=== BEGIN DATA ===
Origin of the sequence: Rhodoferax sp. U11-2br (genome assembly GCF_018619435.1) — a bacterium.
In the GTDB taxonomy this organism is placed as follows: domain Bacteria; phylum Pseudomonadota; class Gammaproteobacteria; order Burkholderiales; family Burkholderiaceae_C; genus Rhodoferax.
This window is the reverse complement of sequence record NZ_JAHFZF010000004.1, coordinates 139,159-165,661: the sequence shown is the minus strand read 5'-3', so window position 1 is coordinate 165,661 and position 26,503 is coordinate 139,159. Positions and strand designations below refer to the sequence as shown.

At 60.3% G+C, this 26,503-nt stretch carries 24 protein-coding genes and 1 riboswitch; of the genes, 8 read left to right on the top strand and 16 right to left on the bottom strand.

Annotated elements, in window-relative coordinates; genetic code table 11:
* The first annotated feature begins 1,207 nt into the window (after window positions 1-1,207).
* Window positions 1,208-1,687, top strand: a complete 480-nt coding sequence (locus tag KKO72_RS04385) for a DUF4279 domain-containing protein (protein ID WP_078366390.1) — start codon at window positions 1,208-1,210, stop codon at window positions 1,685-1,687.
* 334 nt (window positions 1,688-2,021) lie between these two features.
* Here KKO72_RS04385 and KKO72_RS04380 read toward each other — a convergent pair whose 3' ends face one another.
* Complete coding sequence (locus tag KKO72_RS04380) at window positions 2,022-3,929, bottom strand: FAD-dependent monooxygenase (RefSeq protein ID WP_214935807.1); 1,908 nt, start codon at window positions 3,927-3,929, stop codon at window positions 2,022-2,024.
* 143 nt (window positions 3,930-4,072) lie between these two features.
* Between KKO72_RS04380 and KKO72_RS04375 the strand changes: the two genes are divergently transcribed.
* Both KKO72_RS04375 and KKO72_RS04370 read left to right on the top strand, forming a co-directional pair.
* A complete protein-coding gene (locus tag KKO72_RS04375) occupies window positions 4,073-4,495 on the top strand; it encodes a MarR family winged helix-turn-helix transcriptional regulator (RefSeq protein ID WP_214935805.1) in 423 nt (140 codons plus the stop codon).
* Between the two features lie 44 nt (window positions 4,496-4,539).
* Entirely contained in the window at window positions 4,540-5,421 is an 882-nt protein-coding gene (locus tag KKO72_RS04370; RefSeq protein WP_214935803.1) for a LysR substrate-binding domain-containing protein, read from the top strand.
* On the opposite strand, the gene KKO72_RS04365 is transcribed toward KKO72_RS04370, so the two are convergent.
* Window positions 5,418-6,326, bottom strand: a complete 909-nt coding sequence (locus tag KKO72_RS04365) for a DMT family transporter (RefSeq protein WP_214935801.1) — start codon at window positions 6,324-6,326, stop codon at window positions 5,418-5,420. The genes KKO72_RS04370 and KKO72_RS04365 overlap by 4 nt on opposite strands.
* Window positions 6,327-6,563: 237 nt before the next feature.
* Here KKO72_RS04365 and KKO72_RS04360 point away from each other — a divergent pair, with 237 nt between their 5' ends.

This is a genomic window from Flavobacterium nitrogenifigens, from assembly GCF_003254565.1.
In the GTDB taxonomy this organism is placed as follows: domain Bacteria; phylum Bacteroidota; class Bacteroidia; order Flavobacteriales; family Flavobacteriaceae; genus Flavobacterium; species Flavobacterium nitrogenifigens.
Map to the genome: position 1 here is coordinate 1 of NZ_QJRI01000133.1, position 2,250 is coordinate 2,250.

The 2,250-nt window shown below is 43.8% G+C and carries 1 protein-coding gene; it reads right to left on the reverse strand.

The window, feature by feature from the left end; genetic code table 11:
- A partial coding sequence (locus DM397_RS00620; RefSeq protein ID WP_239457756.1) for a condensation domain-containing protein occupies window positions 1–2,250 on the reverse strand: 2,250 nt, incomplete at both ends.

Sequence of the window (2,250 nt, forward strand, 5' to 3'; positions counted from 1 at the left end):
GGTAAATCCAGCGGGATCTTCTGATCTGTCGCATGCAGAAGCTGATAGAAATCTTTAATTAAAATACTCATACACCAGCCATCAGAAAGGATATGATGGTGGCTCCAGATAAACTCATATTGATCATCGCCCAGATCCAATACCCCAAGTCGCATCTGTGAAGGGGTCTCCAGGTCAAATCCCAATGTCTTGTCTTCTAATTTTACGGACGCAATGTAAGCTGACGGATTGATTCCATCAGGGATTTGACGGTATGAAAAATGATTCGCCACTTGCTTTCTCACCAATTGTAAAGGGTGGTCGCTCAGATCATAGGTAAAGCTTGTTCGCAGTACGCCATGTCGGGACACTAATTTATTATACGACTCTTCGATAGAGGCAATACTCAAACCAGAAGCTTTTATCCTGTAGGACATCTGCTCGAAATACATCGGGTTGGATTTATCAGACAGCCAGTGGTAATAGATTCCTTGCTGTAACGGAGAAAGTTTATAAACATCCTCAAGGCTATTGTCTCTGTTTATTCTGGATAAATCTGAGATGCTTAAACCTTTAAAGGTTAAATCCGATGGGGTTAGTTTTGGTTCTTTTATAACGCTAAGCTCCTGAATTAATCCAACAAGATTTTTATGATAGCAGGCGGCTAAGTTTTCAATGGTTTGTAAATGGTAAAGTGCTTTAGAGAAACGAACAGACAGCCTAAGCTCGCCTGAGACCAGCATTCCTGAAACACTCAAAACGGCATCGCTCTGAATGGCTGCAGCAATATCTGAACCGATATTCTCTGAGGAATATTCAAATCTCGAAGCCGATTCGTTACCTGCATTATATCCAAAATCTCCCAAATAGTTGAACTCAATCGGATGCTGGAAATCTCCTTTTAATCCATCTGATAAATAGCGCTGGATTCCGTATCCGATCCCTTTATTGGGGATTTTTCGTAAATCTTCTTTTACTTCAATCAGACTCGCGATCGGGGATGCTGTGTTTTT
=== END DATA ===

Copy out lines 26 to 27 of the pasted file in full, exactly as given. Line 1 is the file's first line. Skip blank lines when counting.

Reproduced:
- A partial coding sequence (locus DM397_RS00620; RefSeq protein ID WP_239457756.1) for a condensation domain-containing protein occupies window positions 1–2,250 on the reverse strand: 2,250 nt, incomplete at both ends.

Sequence of the window (2,250 nt, forward strand, 5' to 3'; positions counted from 1 at the left end):